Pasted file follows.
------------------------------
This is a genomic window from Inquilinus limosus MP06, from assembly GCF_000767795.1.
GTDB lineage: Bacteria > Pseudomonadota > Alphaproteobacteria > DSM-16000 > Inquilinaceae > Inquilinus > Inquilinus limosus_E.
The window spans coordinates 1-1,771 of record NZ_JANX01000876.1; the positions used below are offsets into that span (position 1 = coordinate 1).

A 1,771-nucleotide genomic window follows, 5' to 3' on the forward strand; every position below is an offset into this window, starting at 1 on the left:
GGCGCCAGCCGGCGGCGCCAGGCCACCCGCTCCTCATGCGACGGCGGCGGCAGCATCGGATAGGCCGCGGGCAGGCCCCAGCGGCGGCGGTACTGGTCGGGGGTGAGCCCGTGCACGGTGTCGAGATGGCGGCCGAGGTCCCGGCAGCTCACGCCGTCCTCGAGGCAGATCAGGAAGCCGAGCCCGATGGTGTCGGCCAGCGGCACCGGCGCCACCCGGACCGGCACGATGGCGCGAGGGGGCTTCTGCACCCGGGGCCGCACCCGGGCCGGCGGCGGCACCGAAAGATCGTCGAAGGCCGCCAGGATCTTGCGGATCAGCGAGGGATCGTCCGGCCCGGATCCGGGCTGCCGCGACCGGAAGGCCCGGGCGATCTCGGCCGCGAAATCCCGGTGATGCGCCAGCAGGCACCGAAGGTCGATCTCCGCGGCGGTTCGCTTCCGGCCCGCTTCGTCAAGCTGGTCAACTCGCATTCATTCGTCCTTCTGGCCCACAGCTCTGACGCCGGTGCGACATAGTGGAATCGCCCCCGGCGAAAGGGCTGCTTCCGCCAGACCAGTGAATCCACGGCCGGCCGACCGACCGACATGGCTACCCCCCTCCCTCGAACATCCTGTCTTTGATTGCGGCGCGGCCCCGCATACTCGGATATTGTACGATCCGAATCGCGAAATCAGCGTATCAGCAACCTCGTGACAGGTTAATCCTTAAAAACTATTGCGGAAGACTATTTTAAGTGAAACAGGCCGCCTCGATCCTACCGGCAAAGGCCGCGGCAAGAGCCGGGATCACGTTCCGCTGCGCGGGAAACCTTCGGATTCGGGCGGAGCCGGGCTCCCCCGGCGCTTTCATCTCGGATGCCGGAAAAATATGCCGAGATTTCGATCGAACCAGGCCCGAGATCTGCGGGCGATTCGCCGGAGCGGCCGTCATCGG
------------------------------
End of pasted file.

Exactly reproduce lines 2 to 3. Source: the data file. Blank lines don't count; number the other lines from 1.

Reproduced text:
GTDB lineage: Bacteria > Pseudomonadota > Alphaproteobacteria > DSM-16000 > Inquilinaceae > Inquilinus > Inquilinus limosus_E.
The window spans coordinates 1-1,771 of record NZ_JANX01000876.1; the positions used below are offsets into that span (position 1 = coordinate 1).